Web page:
Sunday, March 16, 2008

Agnon, the Nobel Prize, and The Song of the Levites

As I often do, this is yet another post about Israeli life and why I love it here! and today, I would simply like to draw your attention to a simple banknote. Yes! the Fifty Shekel. What is so special about this piece of paper?
Well as you can see, this note has a person on it. That person is the fabulous novelist and writer, S.Y. Agnon. Agnon had a deep religious sense about him, a passionate Zionism, a wicked cynicism and a masterful pen. I don't always understand the allusions in his writing but when I figure it out, I understand how his vision was insightful, penetrating and entertaining. He beautifully fused the "old" of tradition and the "new" of Modern Hebrew, and created wonderful literature.
Well, in truth, it isn't really Agnon that I like on this banknote but the TEXT written in small on the left hand side of the banknote. It is part of Agnon's acceptance speech for his Nobel Prize. The entire speech can be found here (link) but this is the section quoted on the Banknote.
"As a result of the historic catastrophe in which Titus of Rome destroyed Jerusalem and Israel was exiled from its land, I was born in one of the cities of the Exile. But always I regarded myself as one who was born in Jerusalem. In a dream, in a vision of the night, I saw myself standing with my brother-Levites in the Holy Temple, singing with them the songs of David, King of Israel, melodies such as no ear has heard since the day our city was destroyed and its people went into exile. I suspect that the angels in charge of the Shrine of Music, fearful lest I sing in wakefulness what I had sung in dream, made me forget by day what I had sung at night; for if my brethren, the sons of my people, were to hear, they would be unable to bear their grief over the happiness they have lost. To console me for having prevented me from singing with my mouth, they enable me to compose songs in writing."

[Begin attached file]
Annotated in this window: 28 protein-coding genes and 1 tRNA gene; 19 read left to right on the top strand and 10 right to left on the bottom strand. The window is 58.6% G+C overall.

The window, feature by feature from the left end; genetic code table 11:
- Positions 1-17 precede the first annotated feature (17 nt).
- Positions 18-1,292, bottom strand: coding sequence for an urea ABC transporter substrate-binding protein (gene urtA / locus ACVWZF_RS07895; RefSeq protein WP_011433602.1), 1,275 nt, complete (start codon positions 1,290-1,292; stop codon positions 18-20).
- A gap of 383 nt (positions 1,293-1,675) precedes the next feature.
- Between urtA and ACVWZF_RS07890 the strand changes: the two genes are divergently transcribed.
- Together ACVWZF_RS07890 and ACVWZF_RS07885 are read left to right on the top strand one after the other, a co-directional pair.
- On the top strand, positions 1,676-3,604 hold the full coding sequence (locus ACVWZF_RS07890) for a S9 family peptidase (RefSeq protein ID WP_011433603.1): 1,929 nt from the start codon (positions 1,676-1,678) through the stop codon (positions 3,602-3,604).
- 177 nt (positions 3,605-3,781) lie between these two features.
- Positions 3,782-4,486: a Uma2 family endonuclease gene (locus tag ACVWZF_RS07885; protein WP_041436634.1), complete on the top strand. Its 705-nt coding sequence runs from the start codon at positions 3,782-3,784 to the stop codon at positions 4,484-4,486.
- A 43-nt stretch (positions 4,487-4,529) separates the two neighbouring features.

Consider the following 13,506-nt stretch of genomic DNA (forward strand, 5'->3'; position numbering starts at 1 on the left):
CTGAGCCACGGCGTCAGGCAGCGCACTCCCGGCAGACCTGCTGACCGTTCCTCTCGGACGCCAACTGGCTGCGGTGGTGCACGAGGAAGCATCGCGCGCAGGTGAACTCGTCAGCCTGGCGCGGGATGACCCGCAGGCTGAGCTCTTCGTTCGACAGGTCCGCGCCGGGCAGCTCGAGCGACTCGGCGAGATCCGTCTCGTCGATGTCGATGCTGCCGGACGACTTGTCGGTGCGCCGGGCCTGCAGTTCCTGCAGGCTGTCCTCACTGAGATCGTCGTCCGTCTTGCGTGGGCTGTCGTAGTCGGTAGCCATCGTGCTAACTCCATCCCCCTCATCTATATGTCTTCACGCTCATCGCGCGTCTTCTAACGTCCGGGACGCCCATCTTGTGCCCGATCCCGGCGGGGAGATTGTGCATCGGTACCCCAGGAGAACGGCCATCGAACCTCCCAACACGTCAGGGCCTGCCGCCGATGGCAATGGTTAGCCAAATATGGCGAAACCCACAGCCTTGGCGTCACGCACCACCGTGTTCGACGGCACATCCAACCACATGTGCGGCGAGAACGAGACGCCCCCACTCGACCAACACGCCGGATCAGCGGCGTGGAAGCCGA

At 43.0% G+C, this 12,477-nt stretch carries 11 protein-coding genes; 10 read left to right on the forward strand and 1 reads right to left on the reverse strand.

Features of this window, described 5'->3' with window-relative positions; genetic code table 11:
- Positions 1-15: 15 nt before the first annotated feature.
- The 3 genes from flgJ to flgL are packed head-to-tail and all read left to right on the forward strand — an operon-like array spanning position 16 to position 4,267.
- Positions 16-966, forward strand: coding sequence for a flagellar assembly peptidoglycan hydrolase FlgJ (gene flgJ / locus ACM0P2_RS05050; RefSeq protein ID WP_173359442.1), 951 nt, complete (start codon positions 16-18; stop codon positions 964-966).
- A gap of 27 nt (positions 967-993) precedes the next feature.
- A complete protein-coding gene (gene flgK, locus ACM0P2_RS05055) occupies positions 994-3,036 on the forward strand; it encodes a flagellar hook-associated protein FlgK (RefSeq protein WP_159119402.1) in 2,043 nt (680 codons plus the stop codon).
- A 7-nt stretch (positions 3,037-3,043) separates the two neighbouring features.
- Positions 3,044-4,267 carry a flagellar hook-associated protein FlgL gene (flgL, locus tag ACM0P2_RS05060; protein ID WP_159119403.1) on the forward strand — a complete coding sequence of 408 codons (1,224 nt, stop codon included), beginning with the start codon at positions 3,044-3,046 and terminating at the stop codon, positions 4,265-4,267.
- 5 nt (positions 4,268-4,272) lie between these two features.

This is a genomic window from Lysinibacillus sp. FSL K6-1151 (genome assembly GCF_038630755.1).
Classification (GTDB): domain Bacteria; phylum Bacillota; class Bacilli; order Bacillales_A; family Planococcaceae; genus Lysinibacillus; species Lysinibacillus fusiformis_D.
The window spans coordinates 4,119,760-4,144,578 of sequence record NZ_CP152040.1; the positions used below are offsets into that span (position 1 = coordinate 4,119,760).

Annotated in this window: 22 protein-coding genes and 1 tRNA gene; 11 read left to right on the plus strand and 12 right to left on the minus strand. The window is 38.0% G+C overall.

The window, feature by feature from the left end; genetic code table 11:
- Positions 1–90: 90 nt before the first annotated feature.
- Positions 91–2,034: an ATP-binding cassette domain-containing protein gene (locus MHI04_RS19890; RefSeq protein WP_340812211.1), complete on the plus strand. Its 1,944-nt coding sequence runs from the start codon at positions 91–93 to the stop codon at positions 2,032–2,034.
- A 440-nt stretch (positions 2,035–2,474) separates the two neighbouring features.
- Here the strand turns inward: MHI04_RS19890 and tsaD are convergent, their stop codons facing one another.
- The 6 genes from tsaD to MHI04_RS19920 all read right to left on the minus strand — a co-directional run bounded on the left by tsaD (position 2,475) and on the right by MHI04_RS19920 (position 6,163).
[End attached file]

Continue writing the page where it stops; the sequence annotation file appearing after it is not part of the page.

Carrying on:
On occasion, I read this out to a class, and I feel myself becoming emotional. These are deep Jewish-Zionist sentiments. The notion that we were born in the diaspora by some "Historical catastrophe" due to the Exile that our nation is experienced is just incredible. The sense that Agnon talks about his impetus to write as a continuation of the songs of the Leviim in the Mikdash is amazing. All of this on a simple banknote.
Next time you have a spare moment , take out your 50 shekel and read this wonderful speech. It is truly a classic!

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